Bulletin - June 28, 2001
U. S. SUPREME COURT RULES THAT "TAKINGS" ARE NOT WIPED OUT BY CHANGE OF OWNERSHIP
Ruling in Palazzolo v. Rhode Island holds that a
State cannot be allowed "to put an expiration date on the
By Carol W. LaGrasse
Deciding today in a Rhode Island case where a property owner
acquired coastal wetlands after State regulations were in effect,
the United States Supreme Court cancelled the rule that a purchaser
was deemed to be barred from claiming compensation for a "taking"
due to a restriction enacted earlier.
This ruling, part of a three-part decision handed down by Justice Kennedy, not only trounces the Rhode Island Coastal Management Council, but goes exactly contrary to several New York State Court of Appeals rulings where existing regulations were held to govern whether "takings" compensation was due. This "New York Rule," as it is sometimes referred to by property rights lawyers and activists, should now be readily reversible in litigation here in New York.
The case before the Supreme Court resulted from a long-drawn-out series of efforts by Mr. Palazzolo and his former corporation Shore Gardens, Inc. (SGI), to fill in the wet ground to build structures. During the regulatory machinations, the State created the Rhode Island Coastal Resources Management Council to preserve coastal properties. The property fell to Palazzolo when SGI's corporate charter was revoked, and he began another series of efforts to obtain permission to fill in the marsh area. When the Council rejected his application, Palazzolo filed an inverse condemnation action in Rhode Island Superior Court. Ascending the court system, Palazzolo reached the highest court in Rhode Island, where a four-part ruling was handed down against him. One of the court's holdings was that he could not assert a takings claim because the regulation at issue predated his acquisition of title and therefore he could have had no reasonable investment-backed expectation that he could develop his property.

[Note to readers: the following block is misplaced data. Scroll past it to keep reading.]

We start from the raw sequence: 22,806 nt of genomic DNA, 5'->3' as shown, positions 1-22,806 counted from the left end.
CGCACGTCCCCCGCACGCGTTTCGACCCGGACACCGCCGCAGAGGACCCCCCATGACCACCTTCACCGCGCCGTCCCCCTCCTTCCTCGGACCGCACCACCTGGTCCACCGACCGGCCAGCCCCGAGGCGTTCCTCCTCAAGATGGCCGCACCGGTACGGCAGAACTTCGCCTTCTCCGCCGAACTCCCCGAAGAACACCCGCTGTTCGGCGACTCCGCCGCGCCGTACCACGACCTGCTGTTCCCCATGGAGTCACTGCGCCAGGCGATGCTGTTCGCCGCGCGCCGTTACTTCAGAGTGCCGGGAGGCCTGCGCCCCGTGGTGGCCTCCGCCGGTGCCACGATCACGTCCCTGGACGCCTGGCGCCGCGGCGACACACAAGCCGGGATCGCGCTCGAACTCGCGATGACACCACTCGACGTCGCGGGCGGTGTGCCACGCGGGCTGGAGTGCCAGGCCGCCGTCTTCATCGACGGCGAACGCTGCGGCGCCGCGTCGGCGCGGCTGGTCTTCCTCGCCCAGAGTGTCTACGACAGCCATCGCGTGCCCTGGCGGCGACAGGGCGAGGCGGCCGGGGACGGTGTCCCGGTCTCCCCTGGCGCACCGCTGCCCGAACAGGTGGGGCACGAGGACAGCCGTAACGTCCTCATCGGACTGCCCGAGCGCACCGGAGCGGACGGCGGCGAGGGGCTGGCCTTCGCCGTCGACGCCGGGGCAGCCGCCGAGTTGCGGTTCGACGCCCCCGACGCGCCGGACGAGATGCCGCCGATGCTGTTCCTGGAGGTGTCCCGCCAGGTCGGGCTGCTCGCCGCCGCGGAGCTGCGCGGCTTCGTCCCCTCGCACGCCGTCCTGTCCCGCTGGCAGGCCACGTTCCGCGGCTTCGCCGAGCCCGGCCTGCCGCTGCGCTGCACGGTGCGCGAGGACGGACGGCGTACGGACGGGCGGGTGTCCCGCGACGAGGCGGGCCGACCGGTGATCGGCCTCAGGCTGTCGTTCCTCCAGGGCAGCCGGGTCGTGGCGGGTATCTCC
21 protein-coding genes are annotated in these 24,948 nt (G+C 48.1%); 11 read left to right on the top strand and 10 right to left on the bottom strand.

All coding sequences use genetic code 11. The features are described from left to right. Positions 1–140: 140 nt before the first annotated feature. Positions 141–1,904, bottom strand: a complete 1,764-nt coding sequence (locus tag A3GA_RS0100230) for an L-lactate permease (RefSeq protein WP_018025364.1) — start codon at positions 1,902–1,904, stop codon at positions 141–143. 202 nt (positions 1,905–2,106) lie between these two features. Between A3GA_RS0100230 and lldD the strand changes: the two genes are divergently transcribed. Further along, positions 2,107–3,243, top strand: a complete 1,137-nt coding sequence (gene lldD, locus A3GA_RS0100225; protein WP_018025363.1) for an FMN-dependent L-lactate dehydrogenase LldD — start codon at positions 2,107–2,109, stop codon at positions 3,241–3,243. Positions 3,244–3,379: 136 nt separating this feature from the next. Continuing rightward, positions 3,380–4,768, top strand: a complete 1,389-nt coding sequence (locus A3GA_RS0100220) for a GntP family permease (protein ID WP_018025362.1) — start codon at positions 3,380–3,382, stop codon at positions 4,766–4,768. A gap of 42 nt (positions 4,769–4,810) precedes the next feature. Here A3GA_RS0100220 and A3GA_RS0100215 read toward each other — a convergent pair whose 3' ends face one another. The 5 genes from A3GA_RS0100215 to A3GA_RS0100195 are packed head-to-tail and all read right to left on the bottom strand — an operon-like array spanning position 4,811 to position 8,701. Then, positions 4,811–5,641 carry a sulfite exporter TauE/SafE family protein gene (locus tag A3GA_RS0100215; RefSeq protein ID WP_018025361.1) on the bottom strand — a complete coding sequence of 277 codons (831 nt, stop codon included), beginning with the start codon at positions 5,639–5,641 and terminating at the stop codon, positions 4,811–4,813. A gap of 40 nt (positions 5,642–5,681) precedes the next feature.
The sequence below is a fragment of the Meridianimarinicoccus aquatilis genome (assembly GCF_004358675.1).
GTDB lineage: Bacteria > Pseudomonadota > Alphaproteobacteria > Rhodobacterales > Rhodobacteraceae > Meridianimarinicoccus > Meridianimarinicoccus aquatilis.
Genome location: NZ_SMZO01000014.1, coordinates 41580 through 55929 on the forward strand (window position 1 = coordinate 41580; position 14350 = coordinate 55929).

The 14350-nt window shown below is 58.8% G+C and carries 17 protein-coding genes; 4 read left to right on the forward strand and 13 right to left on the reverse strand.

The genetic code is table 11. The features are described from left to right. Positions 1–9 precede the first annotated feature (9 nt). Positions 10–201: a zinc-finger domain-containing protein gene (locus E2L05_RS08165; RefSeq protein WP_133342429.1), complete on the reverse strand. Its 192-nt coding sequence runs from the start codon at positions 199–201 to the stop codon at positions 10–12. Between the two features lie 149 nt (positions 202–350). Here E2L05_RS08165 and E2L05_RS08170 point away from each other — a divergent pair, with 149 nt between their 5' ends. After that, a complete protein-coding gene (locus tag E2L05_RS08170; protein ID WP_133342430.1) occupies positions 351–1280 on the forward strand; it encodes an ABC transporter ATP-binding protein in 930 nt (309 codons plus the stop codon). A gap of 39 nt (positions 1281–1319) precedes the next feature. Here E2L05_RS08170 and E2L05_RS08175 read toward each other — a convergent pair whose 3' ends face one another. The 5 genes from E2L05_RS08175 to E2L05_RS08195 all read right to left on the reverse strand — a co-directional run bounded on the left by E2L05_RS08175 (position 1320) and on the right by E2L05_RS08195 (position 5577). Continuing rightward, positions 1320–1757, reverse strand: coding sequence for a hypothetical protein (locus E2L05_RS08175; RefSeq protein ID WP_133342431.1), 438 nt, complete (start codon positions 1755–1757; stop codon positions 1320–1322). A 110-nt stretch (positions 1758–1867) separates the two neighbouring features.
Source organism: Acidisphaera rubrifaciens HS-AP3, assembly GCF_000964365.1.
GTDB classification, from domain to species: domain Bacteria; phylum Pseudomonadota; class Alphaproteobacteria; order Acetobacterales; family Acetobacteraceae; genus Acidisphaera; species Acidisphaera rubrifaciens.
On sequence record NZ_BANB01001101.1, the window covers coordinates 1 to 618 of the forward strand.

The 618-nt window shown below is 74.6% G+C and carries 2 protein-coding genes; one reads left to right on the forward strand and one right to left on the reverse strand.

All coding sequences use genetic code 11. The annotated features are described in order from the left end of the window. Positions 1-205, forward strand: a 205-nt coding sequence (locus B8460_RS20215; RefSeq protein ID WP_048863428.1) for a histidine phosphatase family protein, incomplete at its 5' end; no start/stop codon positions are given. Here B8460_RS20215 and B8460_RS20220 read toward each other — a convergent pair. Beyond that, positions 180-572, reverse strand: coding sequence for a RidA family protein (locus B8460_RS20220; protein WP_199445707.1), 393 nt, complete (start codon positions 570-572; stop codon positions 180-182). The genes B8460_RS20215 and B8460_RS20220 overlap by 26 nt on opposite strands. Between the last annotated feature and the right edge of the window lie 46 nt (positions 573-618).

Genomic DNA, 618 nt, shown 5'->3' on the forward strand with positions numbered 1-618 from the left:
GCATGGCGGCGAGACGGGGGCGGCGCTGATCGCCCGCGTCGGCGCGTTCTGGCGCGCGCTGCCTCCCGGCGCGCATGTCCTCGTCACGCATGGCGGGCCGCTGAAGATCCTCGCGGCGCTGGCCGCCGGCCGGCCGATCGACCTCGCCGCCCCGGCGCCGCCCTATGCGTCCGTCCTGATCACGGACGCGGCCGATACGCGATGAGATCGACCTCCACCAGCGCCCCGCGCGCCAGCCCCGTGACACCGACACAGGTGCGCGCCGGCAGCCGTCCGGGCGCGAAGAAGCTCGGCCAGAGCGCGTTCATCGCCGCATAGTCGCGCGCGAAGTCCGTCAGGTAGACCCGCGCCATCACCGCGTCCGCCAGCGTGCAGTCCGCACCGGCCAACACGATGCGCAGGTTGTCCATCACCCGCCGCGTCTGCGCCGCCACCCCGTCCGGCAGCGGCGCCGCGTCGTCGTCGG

The U. S. Supreme Court today ruled in favor of Mr. Palazzolo in two parts of its three-part ruling, and remanded the case back to the State Court for a decision in the third part. In addition to reversing the state court on the issue of compensation for regulatory takings based on rules enacted before he acquired the property, the high court gave Palazzolo a victory in the area of "ripeness," where his case was ruled ripe for court action even through he could have theoretically made a new, revised application. On the third issue included in the Supreme Court's ruling, Mr. Palazzolo's actual chance of compensation still hangs in the balance, because he went to court on the basis on the regulatory taking of his entire parcel, rather than a portion. He may still have to prove a loss of all economic use in the state court, to which the case is now remanded on this one issue.
In ruling on the issue of whether preexisting regulations preclude compensation for "takings," the Supreme Court held, "Were the Court to accept the State's rule, the postenactment transfer of title would absolve the State of its obligation to defend any action restricting land use, no matter how extreme or unreasonable. A State would be allowed, in effect, to put an expiration date on the Takings Clause. This ought not to be the rule. Future generations, too, have a right to challenge unreasonable limitations on the use and value of land."